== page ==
The group Kerala’s reformed alcoholics swear by

July 16th, 2008 - 10:16 am ICT by IANS  

By Jeevan Mathew Kurian
Kozhikode, July 16 (IANS) Many in Kerala, which has one of the highest rates of per capita alcohol consumption in India, say they would never have got over their addiction to liquor but for Alcoholics Anonymous (AA). As the name suggests, its presence is inconspicuous except for occasional announcements in newspapers about its meetings.

“There are around 2,000 people who work for AA in Kerala now,” says Soman, who was addicted to hard drinks 13 years ago. He now works actively for AA.

AA has about 850 groups in India and 110 of them are in Kerala, according to its General Service Office (GSO) or headquarters in Mumbai.

It is a fellowship of men and women who share their experiences, strengths and hopes with each other to solve common problems and help others recover from alcoholism.

The members of AA say they don’t keep a count of those who stopped drinking after joining this fellowship. The only requirement to become a member is a sincere desire to quit drinking.

“Not all who join AA may come out of alcoholism. Some of them do go back to drinking. Therefore, it is difficult to say how many have benefited from us,” says Soman, who requested that his full name be not published.

Members of AA maintain the tradition of anonymity. AA believes that those who are reluctant to seek help may overcome their fear if they are confident that their anonymity will be respected.

Only A-class trustees, who are non-alcoholic members, are identified in public or in the media in this organisation. At the national level, AA has seven such trustees.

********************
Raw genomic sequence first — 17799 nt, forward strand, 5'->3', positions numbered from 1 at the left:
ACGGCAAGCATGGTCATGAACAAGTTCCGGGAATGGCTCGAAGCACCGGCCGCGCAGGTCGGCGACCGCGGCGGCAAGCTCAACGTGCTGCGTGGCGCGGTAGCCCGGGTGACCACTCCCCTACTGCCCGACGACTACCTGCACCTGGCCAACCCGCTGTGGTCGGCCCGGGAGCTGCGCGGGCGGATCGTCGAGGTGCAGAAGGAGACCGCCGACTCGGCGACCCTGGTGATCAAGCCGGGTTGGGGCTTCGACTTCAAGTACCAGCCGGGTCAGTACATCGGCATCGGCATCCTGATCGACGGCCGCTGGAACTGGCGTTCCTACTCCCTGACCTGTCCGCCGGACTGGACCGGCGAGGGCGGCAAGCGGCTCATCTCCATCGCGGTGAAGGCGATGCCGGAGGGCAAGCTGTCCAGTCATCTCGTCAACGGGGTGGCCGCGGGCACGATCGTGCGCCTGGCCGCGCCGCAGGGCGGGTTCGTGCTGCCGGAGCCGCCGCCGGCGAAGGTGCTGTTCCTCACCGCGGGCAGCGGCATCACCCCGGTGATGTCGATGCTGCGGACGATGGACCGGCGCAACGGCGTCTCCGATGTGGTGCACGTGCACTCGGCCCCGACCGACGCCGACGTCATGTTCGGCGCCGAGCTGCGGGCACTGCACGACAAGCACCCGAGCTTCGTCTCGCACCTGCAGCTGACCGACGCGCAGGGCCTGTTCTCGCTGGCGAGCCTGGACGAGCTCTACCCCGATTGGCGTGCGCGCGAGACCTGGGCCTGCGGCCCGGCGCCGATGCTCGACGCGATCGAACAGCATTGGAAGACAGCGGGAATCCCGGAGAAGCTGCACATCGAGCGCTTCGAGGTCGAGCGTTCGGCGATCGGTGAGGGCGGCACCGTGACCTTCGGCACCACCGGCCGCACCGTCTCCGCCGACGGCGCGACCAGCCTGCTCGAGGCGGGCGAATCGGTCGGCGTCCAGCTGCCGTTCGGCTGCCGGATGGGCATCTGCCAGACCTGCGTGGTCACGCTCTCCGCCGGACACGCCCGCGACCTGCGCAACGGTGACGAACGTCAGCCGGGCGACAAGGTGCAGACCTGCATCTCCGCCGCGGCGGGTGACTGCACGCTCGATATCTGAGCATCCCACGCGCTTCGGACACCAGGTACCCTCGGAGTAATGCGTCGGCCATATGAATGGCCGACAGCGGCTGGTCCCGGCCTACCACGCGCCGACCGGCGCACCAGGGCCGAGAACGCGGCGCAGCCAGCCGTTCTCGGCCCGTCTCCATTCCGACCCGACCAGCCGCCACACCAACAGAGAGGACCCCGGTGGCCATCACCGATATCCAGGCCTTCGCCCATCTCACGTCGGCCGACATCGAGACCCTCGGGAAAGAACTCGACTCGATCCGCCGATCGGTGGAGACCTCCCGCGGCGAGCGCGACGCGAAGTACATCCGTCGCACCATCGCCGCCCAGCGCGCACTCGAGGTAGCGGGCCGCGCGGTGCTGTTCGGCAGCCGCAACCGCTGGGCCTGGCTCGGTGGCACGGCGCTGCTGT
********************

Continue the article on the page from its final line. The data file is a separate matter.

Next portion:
C.K. Gopalan, a doctor by profession who is based here, is one such trustee. He has been associated with AA for the last eight years.

“There are around 4.8 million people in Kerala who consume alcohol. Around one-third of these are alcoholics. Alcoholism is a disease, from the clutches of which it is difficult to come out. The general environment in Kerala is also not helpful to come out of alcoholism,” Gopalan told IANS.

“When one joins AA, it helps him realise that alcoholism is a disease and not a moral failure. The closed sessions where members of AA share their experience help others realise that these problems are common to all and have drinking as the basic problem.”

According to AA tradition, anonymity makes members place principles before personalities. The organisation maintains no record of its members, nor does it accept any membership fee.

“AA members maintain anonymity because they believe individuals are not important in the organisation. One should not seek membership of AA solely because of a role model - because the role model stands the risk of relapsing into the drinking habit again,” Ashok, the general manager for AA in Mumbai, says on phone.

The AA here celebrated its 50th year of presence in India May 5, 2007. Says Soman: “On that day, we received 286 phone calls seeking our help. Around 100 of those who approached us that day became sober within a year.”

According to the state planning board’s 2005 data, while the per capita consumption of alcohol for India is four litres, Kerala’s per capita consumption stands at 8.3 litres, followed by Punjab with 7.9 litres.

The report also said that over the years the age at which youngsters begin to consume alcohol has come down in Kerala. In 1986, it was 19 years and by 1994, it had come down to 14 years.

AA never treats an alcoholic or preaches them to quit alcohol. “We share our experiences. We tell them we were like them earlier. At the meetings they share their problems. Only a drunkard can understand the other,” says a member of AA who now leads a sober life.

“Drunkards are always looked down upon by their family and society. In AA, we never do that but welcome newcomers with great affection. He is one among us and all of us are equals.”

AA, which was founded in 1935, currently has a presence in more than 180 countries and has around two million members. Each of its groups is self-supporting and never accepts any outside contribution and holds no opinion on outside issues.

“There are no rules governing the functions of AA groups. The only condition is that the work of a group should not affect the functioning of other groups or the organisation as a whole,” says Ashok.

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